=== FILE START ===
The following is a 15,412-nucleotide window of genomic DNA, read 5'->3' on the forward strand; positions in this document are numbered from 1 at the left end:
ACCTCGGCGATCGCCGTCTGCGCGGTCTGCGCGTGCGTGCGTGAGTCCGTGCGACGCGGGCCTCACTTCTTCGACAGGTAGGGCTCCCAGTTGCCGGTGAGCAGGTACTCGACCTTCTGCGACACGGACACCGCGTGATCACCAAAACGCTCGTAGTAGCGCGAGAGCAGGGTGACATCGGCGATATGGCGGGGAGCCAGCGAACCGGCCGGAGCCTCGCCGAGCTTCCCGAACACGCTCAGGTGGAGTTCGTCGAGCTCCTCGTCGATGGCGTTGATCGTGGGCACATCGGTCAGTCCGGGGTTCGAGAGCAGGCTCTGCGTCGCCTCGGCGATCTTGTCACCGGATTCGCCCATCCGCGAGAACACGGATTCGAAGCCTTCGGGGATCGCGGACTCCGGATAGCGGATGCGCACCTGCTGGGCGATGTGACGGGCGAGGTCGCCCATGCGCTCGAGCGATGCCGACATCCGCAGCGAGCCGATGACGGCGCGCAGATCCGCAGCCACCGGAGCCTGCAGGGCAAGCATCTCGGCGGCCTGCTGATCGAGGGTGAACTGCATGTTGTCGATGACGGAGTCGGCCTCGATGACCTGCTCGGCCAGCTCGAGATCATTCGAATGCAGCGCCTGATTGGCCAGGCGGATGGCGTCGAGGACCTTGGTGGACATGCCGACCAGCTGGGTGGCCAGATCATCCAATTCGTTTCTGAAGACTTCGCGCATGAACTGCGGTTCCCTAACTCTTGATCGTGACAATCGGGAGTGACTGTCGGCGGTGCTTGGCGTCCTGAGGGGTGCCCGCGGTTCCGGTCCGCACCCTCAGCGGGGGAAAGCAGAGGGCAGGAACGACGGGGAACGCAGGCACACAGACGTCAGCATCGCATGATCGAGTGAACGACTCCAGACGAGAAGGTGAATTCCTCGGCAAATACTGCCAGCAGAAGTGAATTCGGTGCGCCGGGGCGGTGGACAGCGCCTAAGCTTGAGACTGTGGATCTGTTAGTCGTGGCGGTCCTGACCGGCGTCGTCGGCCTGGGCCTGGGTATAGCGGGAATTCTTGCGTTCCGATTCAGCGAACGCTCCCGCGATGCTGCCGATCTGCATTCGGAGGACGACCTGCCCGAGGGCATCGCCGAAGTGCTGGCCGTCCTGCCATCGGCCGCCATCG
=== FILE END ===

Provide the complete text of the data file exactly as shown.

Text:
The following is a 15,412-nucleotide window of genomic DNA, read 5'->3' on the forward strand; positions in this document are numbered from 1 at the left end:
ACCTCGGCGATCGCCGTCTGCGCGGTCTGCGCGTGCGTGCGTGAGTCCGTGCGACGCGGGCCTCACTTCTTCGACAGGTAGGGCTCCCAGTTGCCGGTGAGCAGGTACTCGACCTTCTGCGACACGGACACCGCGTGATCACCAAAACGCTCGTAGTAGCGCGAGAGCAGGGTGACATCGGCGATATGGCGGGGAGCCAGCGAACCGGCCGGAGCCTCGCCGAGCTTCCCGAACACGCTCAGGTGGAGTTCGTCGAGCTCCTCGTCGATGGCGTTGATCGTGGGCACATCGGTCAGTCCGGGGTTCGAGAGCAGGCTCTGCGTCGCCTCGGCGATCTTGTCACCGGATTCGCCCATCCGCGAGAACACGGATTCGAAGCCTTCGGGGATCGCGGACTCCGGATAGCGGATGCGCACCTGCTGGGCGATGTGACGGGCGAGGTCGCCCATGCGCTCGAGCGATGCCGACATCCGCAGCGAGCCGATGACGGCGCGCAGATCCGCAGCCACCGGAGCCTGCAGGGCAAGCATCTCGGCGGCCTGCTGATCGAGGGTGAACTGCATGTTGTCGATGACGGAGTCGGCCTCGATGACCTGCTCGGCCAGCTCGAGATCATTCGAATGCAGCGCCTGATTGGCCAGGCGGATGGCGTCGAGGACCTTGGTGGACATGCCGACCAGCTGGGTGGCCAGATCATCCAATTCGTTTCTGAAGACTTCGCGCATGAACTGCGGTTCCCTAACTCTTGATCGTGACAATCGGGAGTGACTGTCGGCGGTGCTTGGCGTCCTGAGGGGTGCCCGCGGTTCCGGTCCGCACCCTCAGCGGGGGAAAGCAGAGGGCAGGAACGACGGGGAACGCAGGCACACAGACGTCAGCATCGCATGATCGAGTGAACGACTCCAGACGAGAAGGTGAATTCCTCGGCAAATACTGCCAGCAGAAGTGAATTCGGTGCGCCGGGGCGGTGGACAGCGCCTAAGCTTGAGACTGTGGATCTGTTAGTCGTGGCGGTCCTGACCGGCGTCGTCGGCCTGGGCCTGGGTATAGCGGGAATTCTTGCGTTCCGATTCAGCGAACGCTCCCGCGATGCTGCCGATCTGCATTCGGAGGACGACCTGCCCGAGGGCATCGCCGAAGTGCTGGCCGTCCTGCCATCGGCCGCCATCG